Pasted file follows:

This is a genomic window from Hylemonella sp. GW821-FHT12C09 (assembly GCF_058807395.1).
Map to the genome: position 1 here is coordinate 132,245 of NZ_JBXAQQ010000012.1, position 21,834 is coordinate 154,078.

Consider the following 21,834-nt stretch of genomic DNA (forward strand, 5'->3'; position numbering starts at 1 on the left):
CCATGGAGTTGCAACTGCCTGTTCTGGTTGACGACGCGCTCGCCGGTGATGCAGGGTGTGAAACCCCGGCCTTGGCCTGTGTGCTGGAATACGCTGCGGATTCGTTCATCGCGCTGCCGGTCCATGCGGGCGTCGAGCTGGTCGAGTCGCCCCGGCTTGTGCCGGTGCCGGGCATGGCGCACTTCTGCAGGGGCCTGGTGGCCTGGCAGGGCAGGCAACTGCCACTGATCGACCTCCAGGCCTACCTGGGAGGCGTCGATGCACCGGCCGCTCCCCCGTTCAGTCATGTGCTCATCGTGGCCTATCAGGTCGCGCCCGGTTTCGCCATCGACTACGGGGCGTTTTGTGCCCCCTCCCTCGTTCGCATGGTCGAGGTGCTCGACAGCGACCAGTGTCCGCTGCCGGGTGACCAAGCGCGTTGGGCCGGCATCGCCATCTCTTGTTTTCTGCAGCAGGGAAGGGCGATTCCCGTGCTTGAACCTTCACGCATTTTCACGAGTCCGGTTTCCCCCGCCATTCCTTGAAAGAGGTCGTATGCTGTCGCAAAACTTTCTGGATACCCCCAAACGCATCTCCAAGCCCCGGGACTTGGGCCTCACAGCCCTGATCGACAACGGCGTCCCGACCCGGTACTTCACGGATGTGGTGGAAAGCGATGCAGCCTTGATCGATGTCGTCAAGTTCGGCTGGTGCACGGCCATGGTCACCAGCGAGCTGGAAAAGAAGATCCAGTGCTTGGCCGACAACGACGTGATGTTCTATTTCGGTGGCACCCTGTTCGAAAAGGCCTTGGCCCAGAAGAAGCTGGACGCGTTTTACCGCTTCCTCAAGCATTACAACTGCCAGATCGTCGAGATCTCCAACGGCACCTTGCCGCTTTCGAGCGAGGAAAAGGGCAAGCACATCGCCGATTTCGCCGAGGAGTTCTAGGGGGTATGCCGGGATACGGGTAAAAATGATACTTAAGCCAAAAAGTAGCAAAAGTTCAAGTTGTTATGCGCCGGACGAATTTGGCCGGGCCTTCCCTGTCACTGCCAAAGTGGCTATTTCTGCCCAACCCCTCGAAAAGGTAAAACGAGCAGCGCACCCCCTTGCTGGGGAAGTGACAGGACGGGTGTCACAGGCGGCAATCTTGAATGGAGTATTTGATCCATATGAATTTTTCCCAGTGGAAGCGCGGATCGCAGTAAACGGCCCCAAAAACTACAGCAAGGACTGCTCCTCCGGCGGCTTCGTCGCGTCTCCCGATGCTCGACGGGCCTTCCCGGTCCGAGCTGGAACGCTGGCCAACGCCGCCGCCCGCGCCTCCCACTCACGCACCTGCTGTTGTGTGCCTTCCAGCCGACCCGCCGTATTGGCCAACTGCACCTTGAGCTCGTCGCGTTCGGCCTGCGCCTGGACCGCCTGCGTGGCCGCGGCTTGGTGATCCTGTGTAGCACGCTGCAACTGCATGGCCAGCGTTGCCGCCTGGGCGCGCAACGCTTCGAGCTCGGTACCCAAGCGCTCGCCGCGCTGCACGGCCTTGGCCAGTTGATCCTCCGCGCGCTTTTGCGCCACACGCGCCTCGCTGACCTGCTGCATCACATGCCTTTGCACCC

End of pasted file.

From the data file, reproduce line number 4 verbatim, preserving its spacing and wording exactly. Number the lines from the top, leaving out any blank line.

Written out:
CCATGGAGTTGCAACTGCCTGTTCTGGTTGACGACGCGCTCGCCGGTGATGCAGGGTGTGAAACCCCGGCCTTGGCCTGTGTGCTGGAATACGCTGCGGATTCGTTCATCGCGCTGCCGGTCCATGCGGGCGTCGAGCTGGTCGAGTCGCCCCGGCTTGTGCCGGTGCCGGGCATGGCGCACTTCTGCAGGGGCCTGGTGGCCTGGCAGGGCAGGCAACTGCCACTGATCGACCTCCAGGCCTACCTGGGAGGCGTCGATGCACCGGCCGCTCCCCCGTTCAGTCATGTGCTCATCGTGGCCTATCAGGTCGCGCCCGGTTTCGCCATCGACTACGGGGCGTTTTGTGCCCCCTCCCTCGTTCGCATGGTCGAGGTGCTCGACAGCGACCAGTGTCCGCTGCCGGGTGACCAAGCGCGTTGGGCCGGCATCGCCATCTCTTGTTTTCTGCAGCAGGGAAGGGCGATTCCCGTGCTTGAACCTTCACGCATTTTCACGAGTCCGGTTTCCCCCGCCATTCCTTGAAAGAGGTCGTATGCTGTCGCAAAACTTTCTGGATACCCCCAAACGCATCTCCAAGCCCCGGGACTTGGGCCTCACAGCCCTGATCGACAACGGCGTCCCGACCCGGTACTTCACGGATGTGGTGGAAAGCGATGCAGCCTTGATCGATGTCGTCAAGTTCGGCTGGTGCACGGCCATGGTCACCAGCGAGCTGGAAAAGAAGATCCAGTGCTTGGCCGACAACGACGTGATGTTCTATTTCGGTGGCACCCTGTTCGAAAAGGCCTTGGCCCAGAAGAAGCTGGACGCGTTTTACCGCTTCCTCAAGCATTACAACTGCCAGATCGTCGAGATCTCCAACGGCACCTTGCCGCTTTCGAGCGAGGAAAAGGGCAAGCACATCGCCGATTTCGCCGAGGAGTTCTAGGGGGTATGCCGGGATACGGGTAAAAATGATACTTAAGCCAAAAAGTAGCAAAAGTTCAAGTTGTTATGCGCCGGACGAATTTGGCCGGGCCTTCCCTGTCACTGCCAAAGTGGCTATTTCTGCCCAACCCCTCGAAAAGGTAAAACGAGCAGCGCACCCCCTTGCTGGGGAAGTGACAGGACGGGTGTCACAGGCGGCAATCTTGAATGGAGTATTTGATCCATATGAATTTTTCCCAGTGGAAGCGCGGATCGCAGTAAACGGCCCCAAAAACTACAGCAAGGACTGCTCCTCCGGCGGCTTCGTCGCGTCTCCCGATGCTCGACGGGCCTTCCCGGTCCGAGCTGGAACGCTGGCCAACGCCGCCGCCCGCGCCTCCCACTCACGCACCTGCTGTTGTGTGCCTTCCAGCCGACCCGCCGTATTGGCCAACTGCACCTTGAGCTCGTCGCGTTCGGCCTGCGCCTGGACCGCCTGCGTGGCCGCGGCTTGGTGATCCTGTGTAGCACGCTGCAACTGCATGGCCAGCGTTGCCGCCTGGGCGCGCAACGCTTCGAGCTCGGTACCCAAGCGCTCGCCGCGCTGCACGGCCTTGGCCAGTTGATCCTCCGCGCGCTTTTGCGCCACACGCGCCTCGCTGACCTGCTGCATCACATGCCTTTGCACCC